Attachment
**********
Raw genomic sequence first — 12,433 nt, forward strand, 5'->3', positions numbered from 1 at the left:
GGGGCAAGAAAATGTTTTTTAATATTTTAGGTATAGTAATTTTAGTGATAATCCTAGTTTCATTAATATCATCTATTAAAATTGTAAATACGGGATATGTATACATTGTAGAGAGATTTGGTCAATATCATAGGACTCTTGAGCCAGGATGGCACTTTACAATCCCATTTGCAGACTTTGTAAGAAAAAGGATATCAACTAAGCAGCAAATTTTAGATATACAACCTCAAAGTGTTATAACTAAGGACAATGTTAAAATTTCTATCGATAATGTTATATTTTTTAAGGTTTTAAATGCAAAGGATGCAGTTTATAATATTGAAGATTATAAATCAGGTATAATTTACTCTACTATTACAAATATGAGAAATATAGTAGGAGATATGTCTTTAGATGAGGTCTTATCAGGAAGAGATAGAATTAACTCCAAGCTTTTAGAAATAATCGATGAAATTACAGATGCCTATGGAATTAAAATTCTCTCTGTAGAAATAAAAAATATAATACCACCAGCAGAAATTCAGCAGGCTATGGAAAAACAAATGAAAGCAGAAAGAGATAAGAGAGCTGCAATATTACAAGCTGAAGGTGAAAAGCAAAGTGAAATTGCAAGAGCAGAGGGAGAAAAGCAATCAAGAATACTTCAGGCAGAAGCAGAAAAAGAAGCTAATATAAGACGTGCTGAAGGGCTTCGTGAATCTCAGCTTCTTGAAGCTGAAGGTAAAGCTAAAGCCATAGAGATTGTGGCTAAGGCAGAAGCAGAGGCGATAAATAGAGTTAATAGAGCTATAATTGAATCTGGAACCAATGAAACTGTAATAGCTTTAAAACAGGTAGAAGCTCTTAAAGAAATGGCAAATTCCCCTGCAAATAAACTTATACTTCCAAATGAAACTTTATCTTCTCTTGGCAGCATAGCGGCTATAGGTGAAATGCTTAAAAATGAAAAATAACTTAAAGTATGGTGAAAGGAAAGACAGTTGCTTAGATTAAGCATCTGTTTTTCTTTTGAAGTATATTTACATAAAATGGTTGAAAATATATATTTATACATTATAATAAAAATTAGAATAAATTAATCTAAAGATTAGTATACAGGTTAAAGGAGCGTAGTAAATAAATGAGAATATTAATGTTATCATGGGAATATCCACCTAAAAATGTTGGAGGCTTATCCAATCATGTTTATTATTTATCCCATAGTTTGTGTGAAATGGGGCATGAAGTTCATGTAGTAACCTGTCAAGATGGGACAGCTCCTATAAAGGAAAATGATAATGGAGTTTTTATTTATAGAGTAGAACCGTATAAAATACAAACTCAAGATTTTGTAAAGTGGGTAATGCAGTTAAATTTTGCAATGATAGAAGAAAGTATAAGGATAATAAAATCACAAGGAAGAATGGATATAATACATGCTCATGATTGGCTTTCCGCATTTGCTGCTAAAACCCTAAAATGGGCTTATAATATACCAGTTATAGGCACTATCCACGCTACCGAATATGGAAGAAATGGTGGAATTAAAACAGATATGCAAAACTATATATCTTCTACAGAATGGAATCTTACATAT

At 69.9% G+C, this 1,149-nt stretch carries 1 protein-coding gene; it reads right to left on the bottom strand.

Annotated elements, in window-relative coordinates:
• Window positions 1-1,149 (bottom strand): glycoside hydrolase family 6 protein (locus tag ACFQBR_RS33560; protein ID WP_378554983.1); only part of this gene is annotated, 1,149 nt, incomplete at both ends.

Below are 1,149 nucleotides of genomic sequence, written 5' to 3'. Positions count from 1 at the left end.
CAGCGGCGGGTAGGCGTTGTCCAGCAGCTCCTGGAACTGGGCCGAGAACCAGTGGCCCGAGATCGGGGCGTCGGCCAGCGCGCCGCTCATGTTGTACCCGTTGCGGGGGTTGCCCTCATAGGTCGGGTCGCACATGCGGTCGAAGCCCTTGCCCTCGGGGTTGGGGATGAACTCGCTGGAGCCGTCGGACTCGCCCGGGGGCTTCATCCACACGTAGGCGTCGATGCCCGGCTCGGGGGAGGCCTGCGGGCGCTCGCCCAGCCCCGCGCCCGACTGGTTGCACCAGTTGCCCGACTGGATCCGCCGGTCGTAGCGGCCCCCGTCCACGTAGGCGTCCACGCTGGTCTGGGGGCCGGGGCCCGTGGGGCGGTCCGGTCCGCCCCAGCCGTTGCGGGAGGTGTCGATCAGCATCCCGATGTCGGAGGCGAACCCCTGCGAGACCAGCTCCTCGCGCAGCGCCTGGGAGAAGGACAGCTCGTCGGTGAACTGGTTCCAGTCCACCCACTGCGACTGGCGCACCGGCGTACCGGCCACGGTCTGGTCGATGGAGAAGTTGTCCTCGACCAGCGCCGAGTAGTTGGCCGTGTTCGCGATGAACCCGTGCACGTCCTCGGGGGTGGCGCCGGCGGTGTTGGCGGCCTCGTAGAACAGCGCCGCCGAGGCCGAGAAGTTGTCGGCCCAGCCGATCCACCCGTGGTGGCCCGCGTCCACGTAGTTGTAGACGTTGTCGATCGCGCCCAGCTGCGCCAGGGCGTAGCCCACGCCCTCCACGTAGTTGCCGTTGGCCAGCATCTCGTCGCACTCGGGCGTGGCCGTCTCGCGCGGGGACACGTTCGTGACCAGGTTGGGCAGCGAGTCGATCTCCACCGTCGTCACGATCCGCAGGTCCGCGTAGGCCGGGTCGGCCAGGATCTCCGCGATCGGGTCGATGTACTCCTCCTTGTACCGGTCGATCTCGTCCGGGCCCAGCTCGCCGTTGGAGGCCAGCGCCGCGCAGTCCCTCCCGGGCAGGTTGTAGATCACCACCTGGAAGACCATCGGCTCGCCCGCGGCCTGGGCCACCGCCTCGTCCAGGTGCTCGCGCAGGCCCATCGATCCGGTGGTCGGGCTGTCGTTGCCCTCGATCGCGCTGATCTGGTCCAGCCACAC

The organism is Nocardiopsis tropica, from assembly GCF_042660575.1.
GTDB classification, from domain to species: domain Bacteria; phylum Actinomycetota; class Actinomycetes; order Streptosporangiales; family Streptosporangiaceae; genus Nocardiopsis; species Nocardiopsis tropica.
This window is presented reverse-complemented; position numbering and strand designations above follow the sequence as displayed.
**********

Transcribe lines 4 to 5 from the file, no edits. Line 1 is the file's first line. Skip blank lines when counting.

Annotated elements, in window-relative coordinates:
• Window positions 1-1,149 (bottom strand): glycoside hydrolase family 6 protein (locus tag ACFQBR_RS33560; protein ID WP_378554983.1); only part of this gene is annotated, 1,149 nt, incomplete at both ends.